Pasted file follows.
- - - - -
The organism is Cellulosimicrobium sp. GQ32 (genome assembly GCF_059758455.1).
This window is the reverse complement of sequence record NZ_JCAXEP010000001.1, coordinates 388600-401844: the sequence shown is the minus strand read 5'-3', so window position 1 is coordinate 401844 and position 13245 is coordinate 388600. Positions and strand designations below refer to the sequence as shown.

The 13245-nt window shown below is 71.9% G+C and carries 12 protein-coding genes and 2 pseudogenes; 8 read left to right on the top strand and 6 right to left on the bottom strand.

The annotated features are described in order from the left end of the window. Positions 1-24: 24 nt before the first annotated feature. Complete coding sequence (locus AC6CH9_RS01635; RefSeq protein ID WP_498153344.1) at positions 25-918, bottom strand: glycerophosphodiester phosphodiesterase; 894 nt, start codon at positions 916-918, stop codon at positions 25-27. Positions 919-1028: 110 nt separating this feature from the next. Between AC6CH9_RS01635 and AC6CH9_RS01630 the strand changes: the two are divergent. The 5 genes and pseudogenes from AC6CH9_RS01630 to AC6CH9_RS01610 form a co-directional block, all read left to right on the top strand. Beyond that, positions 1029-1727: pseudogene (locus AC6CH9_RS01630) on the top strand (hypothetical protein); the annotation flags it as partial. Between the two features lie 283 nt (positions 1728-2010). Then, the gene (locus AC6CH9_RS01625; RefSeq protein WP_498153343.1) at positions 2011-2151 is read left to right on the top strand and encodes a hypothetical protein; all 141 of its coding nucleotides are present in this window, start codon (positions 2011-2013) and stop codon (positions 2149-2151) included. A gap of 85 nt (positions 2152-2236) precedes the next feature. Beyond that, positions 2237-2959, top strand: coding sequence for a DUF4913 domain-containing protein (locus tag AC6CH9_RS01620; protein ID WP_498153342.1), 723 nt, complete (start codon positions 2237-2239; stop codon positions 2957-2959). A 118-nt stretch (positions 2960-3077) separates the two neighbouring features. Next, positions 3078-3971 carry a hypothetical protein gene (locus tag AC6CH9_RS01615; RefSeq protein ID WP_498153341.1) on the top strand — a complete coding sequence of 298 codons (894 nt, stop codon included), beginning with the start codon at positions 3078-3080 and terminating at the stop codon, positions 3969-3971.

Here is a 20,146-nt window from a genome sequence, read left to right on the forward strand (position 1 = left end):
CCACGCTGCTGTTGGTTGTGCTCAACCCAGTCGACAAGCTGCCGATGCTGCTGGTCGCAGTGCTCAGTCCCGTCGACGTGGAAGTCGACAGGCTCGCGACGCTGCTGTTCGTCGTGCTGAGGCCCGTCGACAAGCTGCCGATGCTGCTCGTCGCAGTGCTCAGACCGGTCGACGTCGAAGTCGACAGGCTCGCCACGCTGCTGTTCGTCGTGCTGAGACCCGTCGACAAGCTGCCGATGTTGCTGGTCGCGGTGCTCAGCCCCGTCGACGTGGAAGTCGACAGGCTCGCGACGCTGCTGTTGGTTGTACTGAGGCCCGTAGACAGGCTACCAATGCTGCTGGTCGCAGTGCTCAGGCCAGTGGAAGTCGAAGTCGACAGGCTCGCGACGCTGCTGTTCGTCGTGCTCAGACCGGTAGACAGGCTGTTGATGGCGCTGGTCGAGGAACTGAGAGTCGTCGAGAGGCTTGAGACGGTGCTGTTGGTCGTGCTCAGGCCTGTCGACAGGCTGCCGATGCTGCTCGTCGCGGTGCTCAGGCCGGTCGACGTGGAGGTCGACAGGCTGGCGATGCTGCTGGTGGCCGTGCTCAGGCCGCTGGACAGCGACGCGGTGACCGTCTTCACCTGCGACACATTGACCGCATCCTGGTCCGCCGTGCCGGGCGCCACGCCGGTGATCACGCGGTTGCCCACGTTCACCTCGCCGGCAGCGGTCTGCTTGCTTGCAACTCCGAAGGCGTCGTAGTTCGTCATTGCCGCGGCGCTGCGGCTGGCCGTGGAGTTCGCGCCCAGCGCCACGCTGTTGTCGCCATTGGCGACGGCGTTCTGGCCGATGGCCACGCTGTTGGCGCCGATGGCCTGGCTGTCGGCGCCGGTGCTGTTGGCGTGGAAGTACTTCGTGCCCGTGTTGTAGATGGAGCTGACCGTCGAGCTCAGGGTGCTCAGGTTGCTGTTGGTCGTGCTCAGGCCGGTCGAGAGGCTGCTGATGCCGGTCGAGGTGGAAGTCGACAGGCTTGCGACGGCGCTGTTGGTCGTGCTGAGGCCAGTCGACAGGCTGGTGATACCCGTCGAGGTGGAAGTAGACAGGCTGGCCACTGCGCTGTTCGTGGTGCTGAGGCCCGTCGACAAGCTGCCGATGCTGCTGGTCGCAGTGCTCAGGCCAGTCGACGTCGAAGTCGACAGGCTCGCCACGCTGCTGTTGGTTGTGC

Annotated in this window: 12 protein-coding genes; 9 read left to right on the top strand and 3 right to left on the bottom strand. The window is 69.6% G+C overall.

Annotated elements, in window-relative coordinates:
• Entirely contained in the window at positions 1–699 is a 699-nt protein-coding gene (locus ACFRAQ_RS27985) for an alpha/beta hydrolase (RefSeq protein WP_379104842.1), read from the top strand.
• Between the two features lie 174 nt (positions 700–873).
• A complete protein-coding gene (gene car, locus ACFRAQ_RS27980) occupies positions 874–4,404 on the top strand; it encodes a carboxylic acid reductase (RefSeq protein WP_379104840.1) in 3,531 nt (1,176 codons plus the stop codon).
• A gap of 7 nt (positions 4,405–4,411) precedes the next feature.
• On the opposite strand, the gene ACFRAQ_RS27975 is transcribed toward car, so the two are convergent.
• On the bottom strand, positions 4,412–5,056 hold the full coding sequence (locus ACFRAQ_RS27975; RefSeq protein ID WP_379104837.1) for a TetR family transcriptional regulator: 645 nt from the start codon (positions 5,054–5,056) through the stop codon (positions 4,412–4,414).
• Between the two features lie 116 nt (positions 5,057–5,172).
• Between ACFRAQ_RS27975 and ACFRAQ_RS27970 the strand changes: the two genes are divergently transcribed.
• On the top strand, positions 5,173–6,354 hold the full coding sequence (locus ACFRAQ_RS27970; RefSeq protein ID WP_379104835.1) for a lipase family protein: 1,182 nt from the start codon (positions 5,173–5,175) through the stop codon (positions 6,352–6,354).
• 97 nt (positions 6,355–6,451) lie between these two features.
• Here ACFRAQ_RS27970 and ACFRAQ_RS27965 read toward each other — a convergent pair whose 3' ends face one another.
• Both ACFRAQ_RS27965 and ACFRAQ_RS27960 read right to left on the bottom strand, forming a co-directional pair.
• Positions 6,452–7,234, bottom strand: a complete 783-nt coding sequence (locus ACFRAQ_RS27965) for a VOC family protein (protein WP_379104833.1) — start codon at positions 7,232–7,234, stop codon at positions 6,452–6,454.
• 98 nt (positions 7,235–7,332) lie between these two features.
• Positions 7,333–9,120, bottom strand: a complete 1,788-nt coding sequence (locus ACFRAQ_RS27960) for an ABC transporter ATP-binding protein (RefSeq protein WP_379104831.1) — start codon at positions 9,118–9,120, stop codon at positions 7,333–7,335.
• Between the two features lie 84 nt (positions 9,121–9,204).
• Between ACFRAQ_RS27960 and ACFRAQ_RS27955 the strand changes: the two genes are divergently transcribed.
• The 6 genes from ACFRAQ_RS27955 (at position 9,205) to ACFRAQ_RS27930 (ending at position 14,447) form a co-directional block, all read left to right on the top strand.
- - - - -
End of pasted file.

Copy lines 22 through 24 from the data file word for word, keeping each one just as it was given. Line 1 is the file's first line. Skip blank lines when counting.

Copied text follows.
• 98 nt (positions 7,235–7,332) lie between these two features.
• Positions 7,333–9,120, bottom strand: a complete 1,788-nt coding sequence (locus ACFRAQ_RS27960) for an ABC transporter ATP-binding protein (RefSeq protein WP_379104831.1) — start codon at positions 9,118–9,120, stop codon at positions 7,333–7,335.
• Between the two features lie 84 nt (positions 9,121–9,204).